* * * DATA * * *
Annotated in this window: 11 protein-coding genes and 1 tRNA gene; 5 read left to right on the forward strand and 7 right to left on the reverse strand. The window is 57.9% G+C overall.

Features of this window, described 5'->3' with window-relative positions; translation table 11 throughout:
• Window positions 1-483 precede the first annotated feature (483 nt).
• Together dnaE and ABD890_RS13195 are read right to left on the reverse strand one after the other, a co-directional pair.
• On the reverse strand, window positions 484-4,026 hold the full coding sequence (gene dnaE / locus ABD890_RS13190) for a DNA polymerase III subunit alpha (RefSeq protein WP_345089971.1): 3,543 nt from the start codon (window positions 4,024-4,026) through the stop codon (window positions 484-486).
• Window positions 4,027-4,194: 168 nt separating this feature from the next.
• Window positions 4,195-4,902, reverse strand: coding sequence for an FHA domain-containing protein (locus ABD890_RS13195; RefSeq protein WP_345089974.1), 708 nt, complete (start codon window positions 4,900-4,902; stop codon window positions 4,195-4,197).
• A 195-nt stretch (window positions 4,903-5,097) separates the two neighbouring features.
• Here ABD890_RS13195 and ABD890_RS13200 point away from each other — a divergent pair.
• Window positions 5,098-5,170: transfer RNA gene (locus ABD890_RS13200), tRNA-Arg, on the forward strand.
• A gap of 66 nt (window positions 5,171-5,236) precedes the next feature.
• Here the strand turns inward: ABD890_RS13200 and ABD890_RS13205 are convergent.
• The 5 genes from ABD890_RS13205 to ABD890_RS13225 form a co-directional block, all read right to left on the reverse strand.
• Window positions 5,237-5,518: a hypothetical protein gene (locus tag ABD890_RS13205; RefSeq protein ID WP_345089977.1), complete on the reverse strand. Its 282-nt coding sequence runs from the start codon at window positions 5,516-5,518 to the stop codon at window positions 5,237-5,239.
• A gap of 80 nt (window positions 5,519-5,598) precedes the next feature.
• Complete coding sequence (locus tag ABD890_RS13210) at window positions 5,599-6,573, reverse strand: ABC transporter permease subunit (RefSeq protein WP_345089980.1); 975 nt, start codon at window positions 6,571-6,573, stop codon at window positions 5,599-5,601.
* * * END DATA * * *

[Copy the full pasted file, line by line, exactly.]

Annotated in this window: 11 protein-coding genes and 1 tRNA gene; 5 read left to right on the forward strand and 7 right to left on the reverse strand. The window is 57.9% G+C overall.

Features of this window, described 5'->3' with window-relative positions; translation table 11 throughout:
• Window positions 1-483 precede the first annotated feature (483 nt).
• Together dnaE and ABD890_RS13195 are read right to left on the reverse strand one after the other, a co-directional pair.
• On the reverse strand, window positions 484-4,026 hold the full coding sequence (gene dnaE / locus ABD890_RS13190) for a DNA polymerase III subunit alpha (RefSeq protein WP_345089971.1): 3,543 nt from the start codon (window positions 4,024-4,026) through the stop codon (window positions 484-486).
• Window positions 4,027-4,194: 168 nt separating this feature from the next.
• Window positions 4,195-4,902, reverse strand: coding sequence for an FHA domain-containing protein (locus ABD890_RS13195; RefSeq protein WP_345089974.1), 708 nt, complete (start codon window positions 4,900-4,902; stop codon window positions 4,195-4,197).
• A 195-nt stretch (window positions 4,903-5,097) separates the two neighbouring features.
• Here ABD890_RS13195 and ABD890_RS13200 point away from each other — a divergent pair.
• Window positions 5,098-5,170: transfer RNA gene (locus ABD890_RS13200), tRNA-Arg, on the forward strand.
• A gap of 66 nt (window positions 5,171-5,236) precedes the next feature.
• Here the strand turns inward: ABD890_RS13200 and ABD890_RS13205 are convergent.
• The 5 genes from ABD890_RS13205 to ABD890_RS13225 form a co-directional block, all read right to left on the reverse strand.
• Window positions 5,237-5,518: a hypothetical protein gene (locus tag ABD890_RS13205; RefSeq protein ID WP_345089977.1), complete on the reverse strand. Its 282-nt coding sequence runs from the start codon at window positions 5,516-5,518 to the stop codon at window positions 5,237-5,239.
• A gap of 80 nt (window positions 5,519-5,598) precedes the next feature.
• Complete coding sequence (locus tag ABD890_RS13210) at window positions 5,599-6,573, reverse strand: ABC transporter permease subunit (RefSeq protein WP_345089980.1); 975 nt, start codon at window positions 6,571-6,573, stop codon at window positions 5,599-5,601.